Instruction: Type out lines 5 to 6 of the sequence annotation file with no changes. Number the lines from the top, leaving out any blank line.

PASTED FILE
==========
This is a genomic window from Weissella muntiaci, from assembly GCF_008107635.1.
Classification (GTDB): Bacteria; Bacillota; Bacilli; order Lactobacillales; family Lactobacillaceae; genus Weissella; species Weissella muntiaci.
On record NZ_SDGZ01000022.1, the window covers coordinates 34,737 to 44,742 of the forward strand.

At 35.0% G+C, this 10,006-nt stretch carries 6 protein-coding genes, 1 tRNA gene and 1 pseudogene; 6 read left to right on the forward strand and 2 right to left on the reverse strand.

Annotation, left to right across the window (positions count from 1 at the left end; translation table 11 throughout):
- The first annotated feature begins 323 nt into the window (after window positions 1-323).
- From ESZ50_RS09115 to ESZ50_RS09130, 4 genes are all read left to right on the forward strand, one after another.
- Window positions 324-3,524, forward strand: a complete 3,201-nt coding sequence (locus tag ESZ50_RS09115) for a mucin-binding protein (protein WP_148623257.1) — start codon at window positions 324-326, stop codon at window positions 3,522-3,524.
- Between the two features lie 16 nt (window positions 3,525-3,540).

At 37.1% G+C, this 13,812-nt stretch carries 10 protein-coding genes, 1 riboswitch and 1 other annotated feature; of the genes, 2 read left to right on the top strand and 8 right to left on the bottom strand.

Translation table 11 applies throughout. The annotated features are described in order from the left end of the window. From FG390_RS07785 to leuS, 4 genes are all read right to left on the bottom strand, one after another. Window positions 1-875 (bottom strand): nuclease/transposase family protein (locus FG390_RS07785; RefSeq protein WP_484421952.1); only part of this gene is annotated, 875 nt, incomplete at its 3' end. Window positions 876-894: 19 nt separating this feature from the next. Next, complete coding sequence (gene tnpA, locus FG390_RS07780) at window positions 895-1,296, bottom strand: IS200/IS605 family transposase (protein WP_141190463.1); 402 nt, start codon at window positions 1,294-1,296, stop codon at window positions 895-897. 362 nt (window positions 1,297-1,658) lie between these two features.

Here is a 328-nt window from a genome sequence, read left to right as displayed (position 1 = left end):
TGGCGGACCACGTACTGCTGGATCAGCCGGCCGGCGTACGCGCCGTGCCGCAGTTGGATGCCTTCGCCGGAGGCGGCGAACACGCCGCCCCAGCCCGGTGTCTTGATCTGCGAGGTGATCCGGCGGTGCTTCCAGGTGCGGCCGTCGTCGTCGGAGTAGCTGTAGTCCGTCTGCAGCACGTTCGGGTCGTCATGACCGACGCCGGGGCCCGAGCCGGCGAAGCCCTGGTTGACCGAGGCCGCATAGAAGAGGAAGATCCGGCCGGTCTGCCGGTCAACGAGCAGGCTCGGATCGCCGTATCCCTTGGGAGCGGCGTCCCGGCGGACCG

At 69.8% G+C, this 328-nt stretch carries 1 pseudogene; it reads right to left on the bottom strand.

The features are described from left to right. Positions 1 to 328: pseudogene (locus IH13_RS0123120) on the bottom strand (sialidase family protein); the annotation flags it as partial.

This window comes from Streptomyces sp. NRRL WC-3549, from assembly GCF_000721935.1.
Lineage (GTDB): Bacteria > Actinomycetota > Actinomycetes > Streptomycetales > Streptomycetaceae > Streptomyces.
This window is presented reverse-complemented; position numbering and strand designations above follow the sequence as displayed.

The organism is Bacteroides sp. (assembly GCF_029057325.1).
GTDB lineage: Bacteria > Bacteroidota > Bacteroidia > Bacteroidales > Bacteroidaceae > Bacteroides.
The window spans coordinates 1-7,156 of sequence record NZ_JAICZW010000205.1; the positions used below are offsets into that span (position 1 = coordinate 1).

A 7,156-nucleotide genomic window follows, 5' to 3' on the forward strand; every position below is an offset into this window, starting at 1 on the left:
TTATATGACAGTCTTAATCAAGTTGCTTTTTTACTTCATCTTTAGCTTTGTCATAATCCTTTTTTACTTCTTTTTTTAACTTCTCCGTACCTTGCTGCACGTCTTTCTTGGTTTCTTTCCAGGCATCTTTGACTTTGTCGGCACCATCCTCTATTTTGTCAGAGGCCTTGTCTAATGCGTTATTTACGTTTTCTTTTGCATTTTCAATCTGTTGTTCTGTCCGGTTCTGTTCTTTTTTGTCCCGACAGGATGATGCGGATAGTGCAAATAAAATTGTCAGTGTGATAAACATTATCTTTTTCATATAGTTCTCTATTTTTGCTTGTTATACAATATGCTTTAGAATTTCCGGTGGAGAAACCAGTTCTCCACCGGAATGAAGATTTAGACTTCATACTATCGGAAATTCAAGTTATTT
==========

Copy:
Annotation, left to right across the window (positions count from 1 at the left end; translation table 11 throughout):
- The first annotated feature begins 323 nt into the window (after window positions 1-323).